Petrichor

Photo from Downgraf.com

Photo from Downgraf.com

Two of my sisters and my niece, Amelia, and I email each other, on a rotating basis, a word of the week, every Sunday.  It was Amelia’s turn this week and her word — petrichor — was a revelation to me, a word for what I’ve been I’ve been trying to describe for years, the pleasant smell of rain after a long, dry spell.

A citrus tang layered over an earthy sigh of musk, a release of heat you can smell.  More than a dozen words to describe what can be said in a word. Petrichor.  

As the word sunk in I remembered I had two poems published in the Petrichor Review a year ago.  How did I not notice the meaning then?  I always study journals I submit to, carefully looking for a fit between my poems and what they publish.  I looked again and saw I hadn’t read past the etymology of the word on the website “about” tab:  “Petrichor (pronounced /ˈpɛtrɨkər/; from Greek petra “stone” + ichor the fluid that flows in the veins of the gods in Greek mythology)”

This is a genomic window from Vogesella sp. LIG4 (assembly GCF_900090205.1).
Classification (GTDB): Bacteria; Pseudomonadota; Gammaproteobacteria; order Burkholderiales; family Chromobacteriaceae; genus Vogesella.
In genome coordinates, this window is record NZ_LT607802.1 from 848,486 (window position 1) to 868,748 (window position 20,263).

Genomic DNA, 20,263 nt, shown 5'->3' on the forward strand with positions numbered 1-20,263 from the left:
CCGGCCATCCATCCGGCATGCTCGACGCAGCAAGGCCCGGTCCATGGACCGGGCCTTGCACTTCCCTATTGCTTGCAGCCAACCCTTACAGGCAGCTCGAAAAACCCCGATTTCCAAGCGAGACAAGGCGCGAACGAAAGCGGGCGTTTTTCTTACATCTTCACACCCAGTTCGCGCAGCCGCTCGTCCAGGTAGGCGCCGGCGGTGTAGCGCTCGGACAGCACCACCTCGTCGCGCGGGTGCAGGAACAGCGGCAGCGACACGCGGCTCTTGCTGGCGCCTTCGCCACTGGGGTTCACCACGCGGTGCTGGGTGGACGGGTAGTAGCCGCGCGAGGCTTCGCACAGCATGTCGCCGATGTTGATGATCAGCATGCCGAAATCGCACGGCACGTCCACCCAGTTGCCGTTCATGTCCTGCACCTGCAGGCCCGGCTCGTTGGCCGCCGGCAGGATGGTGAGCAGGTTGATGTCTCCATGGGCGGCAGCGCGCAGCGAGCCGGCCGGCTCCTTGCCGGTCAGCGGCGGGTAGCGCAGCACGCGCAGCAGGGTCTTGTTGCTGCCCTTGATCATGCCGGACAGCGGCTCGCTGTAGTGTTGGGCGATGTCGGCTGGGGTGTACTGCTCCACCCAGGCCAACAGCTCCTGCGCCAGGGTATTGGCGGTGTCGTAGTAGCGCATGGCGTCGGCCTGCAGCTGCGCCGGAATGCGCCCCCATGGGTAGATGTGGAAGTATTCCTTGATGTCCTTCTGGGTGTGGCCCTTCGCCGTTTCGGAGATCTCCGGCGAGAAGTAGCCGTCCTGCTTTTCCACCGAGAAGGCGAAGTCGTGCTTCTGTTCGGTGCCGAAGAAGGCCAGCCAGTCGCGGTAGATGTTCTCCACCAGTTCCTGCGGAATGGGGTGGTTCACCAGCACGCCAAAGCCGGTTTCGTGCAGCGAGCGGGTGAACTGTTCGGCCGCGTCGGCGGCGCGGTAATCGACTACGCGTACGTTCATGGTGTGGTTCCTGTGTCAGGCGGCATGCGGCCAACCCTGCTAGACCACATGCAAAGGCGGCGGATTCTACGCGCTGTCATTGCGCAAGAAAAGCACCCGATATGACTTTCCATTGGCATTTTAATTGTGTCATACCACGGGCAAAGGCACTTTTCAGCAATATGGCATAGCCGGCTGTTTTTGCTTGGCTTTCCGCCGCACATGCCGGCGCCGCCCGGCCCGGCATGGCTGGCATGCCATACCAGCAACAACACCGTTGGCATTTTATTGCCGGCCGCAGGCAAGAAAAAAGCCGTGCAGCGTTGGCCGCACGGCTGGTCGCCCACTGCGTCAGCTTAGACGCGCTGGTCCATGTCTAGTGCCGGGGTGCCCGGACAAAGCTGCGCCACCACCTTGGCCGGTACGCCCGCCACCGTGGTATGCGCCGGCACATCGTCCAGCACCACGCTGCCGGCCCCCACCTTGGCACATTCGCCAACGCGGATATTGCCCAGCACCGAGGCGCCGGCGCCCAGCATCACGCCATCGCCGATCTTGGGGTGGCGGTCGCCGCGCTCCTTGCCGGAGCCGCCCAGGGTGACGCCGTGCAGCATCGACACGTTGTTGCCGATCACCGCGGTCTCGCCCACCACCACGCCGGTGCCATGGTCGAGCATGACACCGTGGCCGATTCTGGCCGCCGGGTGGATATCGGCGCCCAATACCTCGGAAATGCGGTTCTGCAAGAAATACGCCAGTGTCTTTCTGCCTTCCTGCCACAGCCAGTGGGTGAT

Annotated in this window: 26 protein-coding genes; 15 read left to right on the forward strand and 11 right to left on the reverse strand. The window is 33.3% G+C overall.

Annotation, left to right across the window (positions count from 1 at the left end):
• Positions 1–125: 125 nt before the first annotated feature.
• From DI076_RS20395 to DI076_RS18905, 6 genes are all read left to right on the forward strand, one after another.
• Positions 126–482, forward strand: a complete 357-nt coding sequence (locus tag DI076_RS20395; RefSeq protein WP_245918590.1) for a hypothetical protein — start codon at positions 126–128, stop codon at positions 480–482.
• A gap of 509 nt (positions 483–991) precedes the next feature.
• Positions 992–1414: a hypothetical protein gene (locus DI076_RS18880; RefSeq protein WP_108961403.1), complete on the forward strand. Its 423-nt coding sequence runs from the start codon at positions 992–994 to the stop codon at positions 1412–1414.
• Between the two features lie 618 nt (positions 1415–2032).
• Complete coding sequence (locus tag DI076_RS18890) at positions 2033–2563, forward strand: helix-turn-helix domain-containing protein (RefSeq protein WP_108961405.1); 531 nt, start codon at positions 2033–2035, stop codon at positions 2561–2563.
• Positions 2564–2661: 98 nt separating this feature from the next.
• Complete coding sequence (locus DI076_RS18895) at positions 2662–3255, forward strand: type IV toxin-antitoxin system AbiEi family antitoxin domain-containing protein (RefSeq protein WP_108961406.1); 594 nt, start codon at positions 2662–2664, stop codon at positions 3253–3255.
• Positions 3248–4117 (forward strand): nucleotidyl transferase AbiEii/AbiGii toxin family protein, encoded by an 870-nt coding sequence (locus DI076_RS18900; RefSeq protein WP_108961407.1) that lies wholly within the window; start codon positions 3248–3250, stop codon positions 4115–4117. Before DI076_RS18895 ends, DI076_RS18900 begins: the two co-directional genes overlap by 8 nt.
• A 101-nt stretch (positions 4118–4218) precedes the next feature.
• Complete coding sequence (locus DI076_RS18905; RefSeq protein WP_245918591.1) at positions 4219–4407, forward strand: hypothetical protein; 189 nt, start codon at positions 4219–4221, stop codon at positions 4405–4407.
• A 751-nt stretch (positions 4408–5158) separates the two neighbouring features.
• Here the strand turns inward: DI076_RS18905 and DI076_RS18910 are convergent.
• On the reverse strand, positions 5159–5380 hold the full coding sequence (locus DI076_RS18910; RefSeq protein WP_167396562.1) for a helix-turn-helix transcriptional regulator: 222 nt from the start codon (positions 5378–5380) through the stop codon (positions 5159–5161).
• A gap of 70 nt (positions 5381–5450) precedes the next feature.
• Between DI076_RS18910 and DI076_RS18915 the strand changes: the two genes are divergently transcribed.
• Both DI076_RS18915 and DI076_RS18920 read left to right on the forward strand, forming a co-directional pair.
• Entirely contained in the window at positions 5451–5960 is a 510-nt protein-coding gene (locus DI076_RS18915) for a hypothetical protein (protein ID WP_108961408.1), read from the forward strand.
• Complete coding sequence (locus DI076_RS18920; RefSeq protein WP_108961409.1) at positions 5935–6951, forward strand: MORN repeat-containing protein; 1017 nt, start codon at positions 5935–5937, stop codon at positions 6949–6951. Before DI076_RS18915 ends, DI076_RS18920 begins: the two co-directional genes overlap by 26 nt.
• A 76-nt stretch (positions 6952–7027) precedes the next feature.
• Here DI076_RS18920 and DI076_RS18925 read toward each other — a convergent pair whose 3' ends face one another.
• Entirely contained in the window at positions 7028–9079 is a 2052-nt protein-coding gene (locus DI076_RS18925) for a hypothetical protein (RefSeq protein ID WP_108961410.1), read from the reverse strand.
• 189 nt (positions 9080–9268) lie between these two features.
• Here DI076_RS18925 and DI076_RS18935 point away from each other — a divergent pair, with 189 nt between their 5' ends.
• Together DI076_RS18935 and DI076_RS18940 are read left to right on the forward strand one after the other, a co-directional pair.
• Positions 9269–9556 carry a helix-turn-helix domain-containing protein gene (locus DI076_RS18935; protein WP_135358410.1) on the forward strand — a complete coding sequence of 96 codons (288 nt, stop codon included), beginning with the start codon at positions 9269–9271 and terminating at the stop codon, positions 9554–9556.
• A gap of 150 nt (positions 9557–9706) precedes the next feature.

I missed “the scent of rain on dry earth.”  No wonder, after reading about a stone fluid in the veins of Greek gods.

The editors of the journal sent me the nicest acceptance email I’ve ever received, saying my poems are “an excellent exercise in poetic restraint; they’re succinct, unpretentious, and casually deep.”  (Okay, yes, a bit of brag there.)  And they’ve known all along about petrichor, a word I needed and didn’t know exists.  No wonder my poems fit in the Petrichor Review.

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About Grace Mattern

Grace Mattern is a poet, writer, mother, grandmother, partner, friend, family member, gardener, triathlete, hiker and for 30 years was the Executive Director of the NH Coalition Against Domestic and Sexual Violence. She resigned her position at the Coalition on June 15, 2011 in order to concentrate on her writing, while continuing to engage in the movement to end violence against women as a consultant and advisor. Her chapbook Fever of Unknown Origin was published in 2001 and her full-length poetry book The Truth About Death was published in 2012.
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One Response to Petrichor

  1. Sue Julian says:

    this is a magnificent description of ‘knowing’ – fluid that runs in the veins of gods runs through us all

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